Author: Mountford, B.
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Development of a Pair of Medium Energy X-Ray Absorption Spectroscopy Beamlines at Australian Synchrotron  
  • B.A. Pocock
    AS - ANSTO, Clayton, Australia
  • C. Glover, B. Mountford
    ASCo, Clayton, Victoria, Australia
  The Medium Energy X-ray absorption spectroscopy (MEX) beamlines are designed to perform routine, high throughput XAS experiments in the energy range 1.7 to 13.6 keV; split over two beamlines. This energy range is often overlooked but allows access to useful absorption K-edges of Si, P, S, Cl and Ca. Individual components of this system are relatively common, however the large number of components and broad functionality makes for a difficult integration challenge. Both beamlines are supplied by a single bending magnet, with the MEX2 beam being separated away by a pair of side bounce, cylindrically bent mirrors. MEX1 utilises a pair of multi stripe mirrors (Si, B4C and Rh) to access the desired energy range. Energy selection is performed by Double Crystal Monochromators (DCM), which are designed for both step and slew scanning. The end stations of both beamlines have Silicon Drift Detectors (SDD) and multiple ion chambers to facilitate fluorescence and transmission measurements. Sample temperatures can be controlled with any of the three helium recirculating cryostats or heaters. High Energy Resolution Fluorescence Detection (HERFD) experiments can be performed using either the single crystal spectrometer (MEX2) or the five crystal spectrometer (MEX1). MEX1 also includes a microprobe which uses a Kirkpatrick-Baez (KB) mirror to focus to a several micron spot. Given the energy range, attenuation of the photons is a particular challenge. These end stations are designed to minimise beam attenuation and maximise experiment versatility by selectively allowing high vacuum or helium environments in different regions. Removable windows and custom designed interfaces between components minimises the number of windows in the beam path which would have further attenuated photons.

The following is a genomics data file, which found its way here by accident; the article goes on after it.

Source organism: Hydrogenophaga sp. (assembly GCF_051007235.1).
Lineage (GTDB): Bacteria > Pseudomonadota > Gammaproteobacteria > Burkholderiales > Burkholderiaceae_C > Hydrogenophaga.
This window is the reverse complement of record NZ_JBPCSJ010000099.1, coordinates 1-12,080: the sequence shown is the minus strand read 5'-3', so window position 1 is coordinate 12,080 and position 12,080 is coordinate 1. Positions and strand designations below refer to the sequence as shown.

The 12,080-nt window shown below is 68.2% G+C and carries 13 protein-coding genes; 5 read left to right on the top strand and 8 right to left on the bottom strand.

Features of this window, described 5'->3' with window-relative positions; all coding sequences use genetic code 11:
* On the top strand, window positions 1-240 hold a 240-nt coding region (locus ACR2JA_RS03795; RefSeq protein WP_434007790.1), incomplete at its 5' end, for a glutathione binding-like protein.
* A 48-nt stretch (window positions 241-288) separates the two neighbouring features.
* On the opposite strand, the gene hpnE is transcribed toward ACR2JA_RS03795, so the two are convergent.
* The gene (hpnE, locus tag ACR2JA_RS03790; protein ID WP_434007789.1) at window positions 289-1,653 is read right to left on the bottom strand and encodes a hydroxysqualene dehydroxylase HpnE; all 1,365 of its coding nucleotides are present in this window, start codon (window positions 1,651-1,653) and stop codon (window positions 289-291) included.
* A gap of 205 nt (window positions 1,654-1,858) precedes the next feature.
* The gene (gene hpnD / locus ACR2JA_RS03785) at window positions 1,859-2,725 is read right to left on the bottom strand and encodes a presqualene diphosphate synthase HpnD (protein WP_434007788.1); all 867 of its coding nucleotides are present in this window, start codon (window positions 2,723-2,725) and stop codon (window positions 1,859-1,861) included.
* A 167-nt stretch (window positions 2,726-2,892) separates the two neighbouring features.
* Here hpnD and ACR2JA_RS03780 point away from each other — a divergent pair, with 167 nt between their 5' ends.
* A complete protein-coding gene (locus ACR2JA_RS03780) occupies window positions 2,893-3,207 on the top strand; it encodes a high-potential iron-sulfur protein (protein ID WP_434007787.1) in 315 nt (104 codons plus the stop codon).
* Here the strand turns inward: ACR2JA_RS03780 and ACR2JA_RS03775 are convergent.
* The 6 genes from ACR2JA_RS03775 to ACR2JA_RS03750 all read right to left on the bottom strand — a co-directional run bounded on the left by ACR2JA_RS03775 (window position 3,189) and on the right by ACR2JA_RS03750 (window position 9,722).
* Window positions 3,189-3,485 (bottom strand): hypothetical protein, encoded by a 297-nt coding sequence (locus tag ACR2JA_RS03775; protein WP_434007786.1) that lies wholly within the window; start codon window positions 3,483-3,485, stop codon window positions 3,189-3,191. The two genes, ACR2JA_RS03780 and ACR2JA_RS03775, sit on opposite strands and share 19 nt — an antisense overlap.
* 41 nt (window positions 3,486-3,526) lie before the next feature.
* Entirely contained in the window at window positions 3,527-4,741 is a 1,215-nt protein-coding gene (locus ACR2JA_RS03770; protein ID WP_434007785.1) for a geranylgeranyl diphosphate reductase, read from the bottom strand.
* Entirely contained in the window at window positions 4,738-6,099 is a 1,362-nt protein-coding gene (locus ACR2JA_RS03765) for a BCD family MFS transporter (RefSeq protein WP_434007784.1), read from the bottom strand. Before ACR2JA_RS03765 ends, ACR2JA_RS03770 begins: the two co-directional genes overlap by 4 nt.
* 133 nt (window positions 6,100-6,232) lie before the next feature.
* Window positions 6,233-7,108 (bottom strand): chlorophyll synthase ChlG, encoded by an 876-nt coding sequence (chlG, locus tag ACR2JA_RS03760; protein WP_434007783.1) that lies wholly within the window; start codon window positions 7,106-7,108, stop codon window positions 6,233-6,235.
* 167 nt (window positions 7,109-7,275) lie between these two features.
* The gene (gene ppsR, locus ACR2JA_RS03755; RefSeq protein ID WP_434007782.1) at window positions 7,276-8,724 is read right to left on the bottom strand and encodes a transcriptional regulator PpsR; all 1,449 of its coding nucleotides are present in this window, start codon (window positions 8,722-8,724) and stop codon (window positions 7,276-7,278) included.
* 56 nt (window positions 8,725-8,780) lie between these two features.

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Nanoprobe Beamline Stability Optimization at the Australian Synchrotron  
  • M. Semeraro, N. Afshar, C.M. Kewish
    AS - ANSTO, Clayton, Australia
  • B. Mountford
    ASCo, Clayton, Victoria, Australia
  • M.D. de Jonge
    ANSTO, Menai, New South Wales, Australia
  The Nanoprobe beamline is one of the most technically challenging beamlines within the Australian Synchrotron ANSTO BRIGHT program. The Nanoprobe will host a suite of x-ray mapping capabilities at spatial resolutions down to 60 nanometres. This extreme resolution target requires an overall length of over 100 m entailing high stability for optical components. The first part of the beamline will be sitting on the main building floor and will include two mirrors, two monochromators (DMM and DCM), a Secondary Source Aperture, plus all ancillary components. The end station will be situated in a satellite building, connected to the main building by a tunnel hosting the 50m UHV beam transfer pipe. The end station will host a pair of KB mirrors, the sample stages, multiple detectors and several beam inspection devices. There are several mechanical challenges that need to be overcome in the realisation of the beamline. Within the main building, we need to ensure the mechanical stability of the mirrors, the monochromators and the secondary source aperture. To reduce the vibration impact on the vertical displacement, we have opted for an all-horizontally deflecting optical scheme. Separated and isolated slabs are required, as well as mechanical isolation of vibration sources from the optical components. Thermal stability requirements are also challenging. Fundamental height above floor level requires thermal stability better than 0.05 C under the mirrors. Careful attention to materials selection and design is required for the end station to contain thermal drifts. Achieving these stabilities requires a careful approach as conventional HVAC systems bring vibration and air turbulence. This paper describes the design strategies adopted to optimize beamline components stability.  
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